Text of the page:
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Epilepsy in pregnancy: Pharmacodynamics and pharmacokinetics

02 December 2016
10 min read
Volume 24 · Issue 12

Abstract

After headache, epilepsy is the second most common neurological disorder encountered in pregnancy. Epilepsy is one of the most common chronic neurological conditions in the world, with an estimated 50 million people affected worldwide. The majority of pregnant women with epilepsy have an uneventful pregnancy, labour and birth. Many pregnant women with epilepsy have well-controlled seizure activity owing to antiepileptic drugs. The use of antiepileptic drugs during pregnancy is challenging because of the need to maintain the balance between the benefits for the woman in seizure control and the risks to the fetus from the teratogenic effects of antiepileptic drugs. Sodium valproate and lamotrigine are currently prescribed for seizure control in pregnancy; midwives should be aware of the effects of these antiepileptic medications on the pregnant woman and her fetus.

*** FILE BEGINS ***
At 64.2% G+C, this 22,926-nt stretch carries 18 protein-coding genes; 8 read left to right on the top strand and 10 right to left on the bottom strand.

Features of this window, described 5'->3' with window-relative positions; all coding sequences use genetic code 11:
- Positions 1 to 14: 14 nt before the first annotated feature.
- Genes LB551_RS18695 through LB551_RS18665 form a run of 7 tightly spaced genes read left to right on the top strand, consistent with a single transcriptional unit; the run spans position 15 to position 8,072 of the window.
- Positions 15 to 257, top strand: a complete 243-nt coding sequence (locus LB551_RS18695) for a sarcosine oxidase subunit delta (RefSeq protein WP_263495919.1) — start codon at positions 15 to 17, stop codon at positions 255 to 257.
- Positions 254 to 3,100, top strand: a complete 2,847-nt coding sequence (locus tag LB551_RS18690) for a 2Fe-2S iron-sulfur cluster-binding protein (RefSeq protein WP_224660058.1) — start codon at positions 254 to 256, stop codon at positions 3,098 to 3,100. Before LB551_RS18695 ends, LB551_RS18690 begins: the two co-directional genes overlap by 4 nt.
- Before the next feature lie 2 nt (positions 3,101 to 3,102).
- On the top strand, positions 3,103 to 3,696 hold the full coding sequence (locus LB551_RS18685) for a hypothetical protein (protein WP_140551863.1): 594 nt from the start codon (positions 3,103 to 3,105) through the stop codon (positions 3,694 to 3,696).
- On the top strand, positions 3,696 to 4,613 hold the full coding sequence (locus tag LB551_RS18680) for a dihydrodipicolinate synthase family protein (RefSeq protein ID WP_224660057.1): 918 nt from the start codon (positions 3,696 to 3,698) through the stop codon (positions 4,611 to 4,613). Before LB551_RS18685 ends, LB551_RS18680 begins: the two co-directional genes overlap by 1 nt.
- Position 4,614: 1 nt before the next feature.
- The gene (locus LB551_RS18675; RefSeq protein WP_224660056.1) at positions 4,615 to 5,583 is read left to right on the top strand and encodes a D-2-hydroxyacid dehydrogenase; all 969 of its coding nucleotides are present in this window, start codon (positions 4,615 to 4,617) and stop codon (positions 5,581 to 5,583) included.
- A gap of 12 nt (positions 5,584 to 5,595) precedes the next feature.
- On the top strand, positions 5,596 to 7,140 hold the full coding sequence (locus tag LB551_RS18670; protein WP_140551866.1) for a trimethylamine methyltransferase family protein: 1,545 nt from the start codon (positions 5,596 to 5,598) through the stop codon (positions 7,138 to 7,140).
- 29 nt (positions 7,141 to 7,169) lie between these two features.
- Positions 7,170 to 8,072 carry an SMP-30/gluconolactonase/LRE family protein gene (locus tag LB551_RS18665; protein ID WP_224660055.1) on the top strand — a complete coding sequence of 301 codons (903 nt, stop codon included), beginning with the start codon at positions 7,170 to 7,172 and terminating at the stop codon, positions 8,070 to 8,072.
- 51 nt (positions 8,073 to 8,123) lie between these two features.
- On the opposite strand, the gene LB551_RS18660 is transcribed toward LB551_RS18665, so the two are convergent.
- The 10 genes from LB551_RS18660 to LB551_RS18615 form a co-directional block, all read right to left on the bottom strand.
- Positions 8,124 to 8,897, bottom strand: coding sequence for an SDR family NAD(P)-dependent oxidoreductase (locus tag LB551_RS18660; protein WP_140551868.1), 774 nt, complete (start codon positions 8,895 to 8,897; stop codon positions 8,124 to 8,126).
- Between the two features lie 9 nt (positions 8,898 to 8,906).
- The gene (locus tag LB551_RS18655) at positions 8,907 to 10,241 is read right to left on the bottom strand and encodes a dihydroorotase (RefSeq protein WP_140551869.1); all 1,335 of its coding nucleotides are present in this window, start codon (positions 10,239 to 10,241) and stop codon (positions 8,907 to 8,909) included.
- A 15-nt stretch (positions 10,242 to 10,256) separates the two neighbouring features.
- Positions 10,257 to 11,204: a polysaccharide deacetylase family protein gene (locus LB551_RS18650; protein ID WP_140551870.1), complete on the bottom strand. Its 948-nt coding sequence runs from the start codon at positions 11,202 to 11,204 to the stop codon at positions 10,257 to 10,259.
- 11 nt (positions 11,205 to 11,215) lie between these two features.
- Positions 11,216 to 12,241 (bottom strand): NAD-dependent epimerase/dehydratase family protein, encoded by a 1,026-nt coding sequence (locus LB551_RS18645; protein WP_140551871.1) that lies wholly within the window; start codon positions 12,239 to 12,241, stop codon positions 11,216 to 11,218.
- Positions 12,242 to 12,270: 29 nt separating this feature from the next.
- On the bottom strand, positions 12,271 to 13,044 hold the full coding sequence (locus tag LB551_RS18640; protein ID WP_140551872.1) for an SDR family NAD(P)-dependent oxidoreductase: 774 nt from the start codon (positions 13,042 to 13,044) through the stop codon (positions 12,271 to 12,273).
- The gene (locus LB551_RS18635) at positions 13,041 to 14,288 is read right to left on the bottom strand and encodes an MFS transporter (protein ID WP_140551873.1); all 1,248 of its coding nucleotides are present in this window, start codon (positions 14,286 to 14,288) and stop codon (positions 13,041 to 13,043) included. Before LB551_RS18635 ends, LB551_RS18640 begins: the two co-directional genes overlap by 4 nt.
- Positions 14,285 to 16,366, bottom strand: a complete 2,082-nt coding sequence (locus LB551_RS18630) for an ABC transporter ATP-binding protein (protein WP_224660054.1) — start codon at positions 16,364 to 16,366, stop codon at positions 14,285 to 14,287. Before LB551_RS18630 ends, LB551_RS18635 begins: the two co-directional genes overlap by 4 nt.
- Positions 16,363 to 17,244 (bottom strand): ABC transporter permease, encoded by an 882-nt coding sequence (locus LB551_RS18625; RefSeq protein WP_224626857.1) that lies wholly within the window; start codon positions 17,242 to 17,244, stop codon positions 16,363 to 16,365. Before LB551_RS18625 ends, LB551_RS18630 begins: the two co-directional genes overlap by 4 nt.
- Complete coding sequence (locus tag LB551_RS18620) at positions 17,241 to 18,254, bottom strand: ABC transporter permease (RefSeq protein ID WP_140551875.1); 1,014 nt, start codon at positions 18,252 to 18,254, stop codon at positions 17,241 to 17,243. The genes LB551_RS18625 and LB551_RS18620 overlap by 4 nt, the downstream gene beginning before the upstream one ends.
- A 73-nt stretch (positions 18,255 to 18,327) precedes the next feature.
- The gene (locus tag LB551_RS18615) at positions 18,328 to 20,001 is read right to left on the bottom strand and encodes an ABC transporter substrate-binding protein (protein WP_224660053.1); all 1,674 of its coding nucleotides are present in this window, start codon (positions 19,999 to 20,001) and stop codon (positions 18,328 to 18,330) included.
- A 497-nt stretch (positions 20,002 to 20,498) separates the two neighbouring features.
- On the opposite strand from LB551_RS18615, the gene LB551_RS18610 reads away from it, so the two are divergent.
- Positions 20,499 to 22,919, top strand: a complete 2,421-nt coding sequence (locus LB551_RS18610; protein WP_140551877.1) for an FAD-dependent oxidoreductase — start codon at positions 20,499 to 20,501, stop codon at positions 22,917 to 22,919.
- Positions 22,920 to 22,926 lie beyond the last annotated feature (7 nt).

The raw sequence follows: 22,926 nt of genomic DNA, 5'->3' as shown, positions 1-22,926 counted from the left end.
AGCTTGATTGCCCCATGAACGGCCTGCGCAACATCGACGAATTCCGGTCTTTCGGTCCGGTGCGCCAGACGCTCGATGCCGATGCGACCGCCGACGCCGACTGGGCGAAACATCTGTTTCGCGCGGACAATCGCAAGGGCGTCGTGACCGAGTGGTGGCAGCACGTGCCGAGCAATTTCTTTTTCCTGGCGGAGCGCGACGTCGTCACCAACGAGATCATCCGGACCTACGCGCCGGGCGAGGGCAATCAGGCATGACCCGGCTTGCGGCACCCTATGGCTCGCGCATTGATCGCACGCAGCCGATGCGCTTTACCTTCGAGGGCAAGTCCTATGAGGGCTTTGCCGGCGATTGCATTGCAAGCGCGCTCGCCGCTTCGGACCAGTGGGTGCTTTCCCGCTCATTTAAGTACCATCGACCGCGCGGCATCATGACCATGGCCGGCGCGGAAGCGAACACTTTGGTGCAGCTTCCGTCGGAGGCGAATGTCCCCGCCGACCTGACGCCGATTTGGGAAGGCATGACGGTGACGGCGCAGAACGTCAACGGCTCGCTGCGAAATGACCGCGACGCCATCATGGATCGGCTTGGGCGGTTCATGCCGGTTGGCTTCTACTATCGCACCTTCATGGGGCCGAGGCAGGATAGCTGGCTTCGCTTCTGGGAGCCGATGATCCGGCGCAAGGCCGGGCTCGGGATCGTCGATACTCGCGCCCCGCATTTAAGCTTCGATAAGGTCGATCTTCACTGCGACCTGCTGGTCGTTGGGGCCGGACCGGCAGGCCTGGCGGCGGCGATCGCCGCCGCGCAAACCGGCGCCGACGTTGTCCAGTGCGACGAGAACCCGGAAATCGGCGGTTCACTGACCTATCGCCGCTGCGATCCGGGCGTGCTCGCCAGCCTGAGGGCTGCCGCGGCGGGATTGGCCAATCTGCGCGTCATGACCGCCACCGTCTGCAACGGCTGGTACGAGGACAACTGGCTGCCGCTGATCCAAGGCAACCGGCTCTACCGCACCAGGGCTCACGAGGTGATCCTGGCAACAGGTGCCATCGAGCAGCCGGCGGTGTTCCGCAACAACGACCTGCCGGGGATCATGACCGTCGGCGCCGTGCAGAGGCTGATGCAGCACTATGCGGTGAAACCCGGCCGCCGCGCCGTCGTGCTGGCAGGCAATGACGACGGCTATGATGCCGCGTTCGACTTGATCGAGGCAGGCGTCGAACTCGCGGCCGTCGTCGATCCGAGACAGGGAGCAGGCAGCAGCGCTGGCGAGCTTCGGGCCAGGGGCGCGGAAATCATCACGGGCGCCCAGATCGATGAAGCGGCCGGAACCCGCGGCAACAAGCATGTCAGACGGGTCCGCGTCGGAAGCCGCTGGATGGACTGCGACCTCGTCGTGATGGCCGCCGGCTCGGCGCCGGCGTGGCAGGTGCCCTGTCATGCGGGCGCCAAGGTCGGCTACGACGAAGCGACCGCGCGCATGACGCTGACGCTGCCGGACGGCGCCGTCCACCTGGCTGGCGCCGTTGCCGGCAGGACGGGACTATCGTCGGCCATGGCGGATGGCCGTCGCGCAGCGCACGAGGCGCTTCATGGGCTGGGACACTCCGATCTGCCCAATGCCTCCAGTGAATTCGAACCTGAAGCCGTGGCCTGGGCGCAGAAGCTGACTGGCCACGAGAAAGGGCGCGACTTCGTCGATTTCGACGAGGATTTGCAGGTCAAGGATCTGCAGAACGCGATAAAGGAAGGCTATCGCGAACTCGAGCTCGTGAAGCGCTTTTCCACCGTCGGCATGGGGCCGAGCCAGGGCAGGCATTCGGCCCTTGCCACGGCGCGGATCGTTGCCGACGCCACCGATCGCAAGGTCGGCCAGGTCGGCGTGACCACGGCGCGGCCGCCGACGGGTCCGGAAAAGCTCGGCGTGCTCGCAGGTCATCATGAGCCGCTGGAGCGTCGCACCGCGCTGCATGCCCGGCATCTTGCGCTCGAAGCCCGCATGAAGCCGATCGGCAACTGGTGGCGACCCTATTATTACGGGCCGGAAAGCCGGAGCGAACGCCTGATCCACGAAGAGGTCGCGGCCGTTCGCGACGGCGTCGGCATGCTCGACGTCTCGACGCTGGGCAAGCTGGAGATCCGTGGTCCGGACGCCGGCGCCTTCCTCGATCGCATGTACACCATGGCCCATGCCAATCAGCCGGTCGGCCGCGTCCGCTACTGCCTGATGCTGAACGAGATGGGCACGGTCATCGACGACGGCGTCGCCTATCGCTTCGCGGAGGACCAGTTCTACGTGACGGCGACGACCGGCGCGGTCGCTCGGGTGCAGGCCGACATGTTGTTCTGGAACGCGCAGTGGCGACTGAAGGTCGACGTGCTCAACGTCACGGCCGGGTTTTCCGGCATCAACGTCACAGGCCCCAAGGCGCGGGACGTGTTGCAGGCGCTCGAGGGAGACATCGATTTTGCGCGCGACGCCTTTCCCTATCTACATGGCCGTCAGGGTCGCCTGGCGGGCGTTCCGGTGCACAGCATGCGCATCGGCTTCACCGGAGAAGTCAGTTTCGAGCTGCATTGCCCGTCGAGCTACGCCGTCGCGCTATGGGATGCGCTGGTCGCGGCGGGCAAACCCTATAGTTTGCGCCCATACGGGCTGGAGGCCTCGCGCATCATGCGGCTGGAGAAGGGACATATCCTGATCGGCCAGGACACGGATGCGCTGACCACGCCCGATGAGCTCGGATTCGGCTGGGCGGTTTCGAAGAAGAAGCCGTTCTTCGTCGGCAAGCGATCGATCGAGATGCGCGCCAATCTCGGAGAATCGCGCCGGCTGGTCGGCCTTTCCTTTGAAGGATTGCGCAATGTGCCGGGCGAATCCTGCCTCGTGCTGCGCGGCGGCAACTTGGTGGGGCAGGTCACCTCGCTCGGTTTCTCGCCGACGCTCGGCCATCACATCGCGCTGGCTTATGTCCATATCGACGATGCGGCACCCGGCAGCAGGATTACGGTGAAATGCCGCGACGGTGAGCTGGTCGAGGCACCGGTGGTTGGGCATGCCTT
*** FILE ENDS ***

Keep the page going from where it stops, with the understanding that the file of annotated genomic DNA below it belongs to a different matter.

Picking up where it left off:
Epilepsy is a neurological disorder characterised by recurrent unprovoked seizures (Krumholz et al, 2015). It is one of the most common chronic medical disorders, affecting up to 50 million people worldwide, and may require daily treatment with a known teratogen during pregnancy (Putta and Pennell, 2015). In epilepsy, seizures occur in the absence of electrolyte imbalances, temperature abnormalities, hypoglycaemia, alcohol withdrawal or toxins. Seizures are caused by abnormal discharges of cerebral neurons, and result in the alteration or impairment of consciousness, sensation or motor function (Devinsky et al, 2013). The presentation of seizures is dependent on the location and the number of dysfunctional neurons. Seizures are categorised as either simple focal seizures or complex focal seizures.

Simple focal seizure symptoms relate to the area of the brain encompassing visual, auditory, olfactory, sensory or motor symptoms, while consciousness is preserved. Therefore, olfactory, auditory and visual hallucinations are symptoms of simple focal seizures, as are paraesthesia and motor symptoms (weakness or twitching) (Tiwari et al, 2012; Scheffer et al, 2014). These usually precede complex focal seizures. Complex focal seizure presentation is characterised as impaired consciousness, automatisms and altered behaviour, and a decreased responsiveness (Power et al, 2015).

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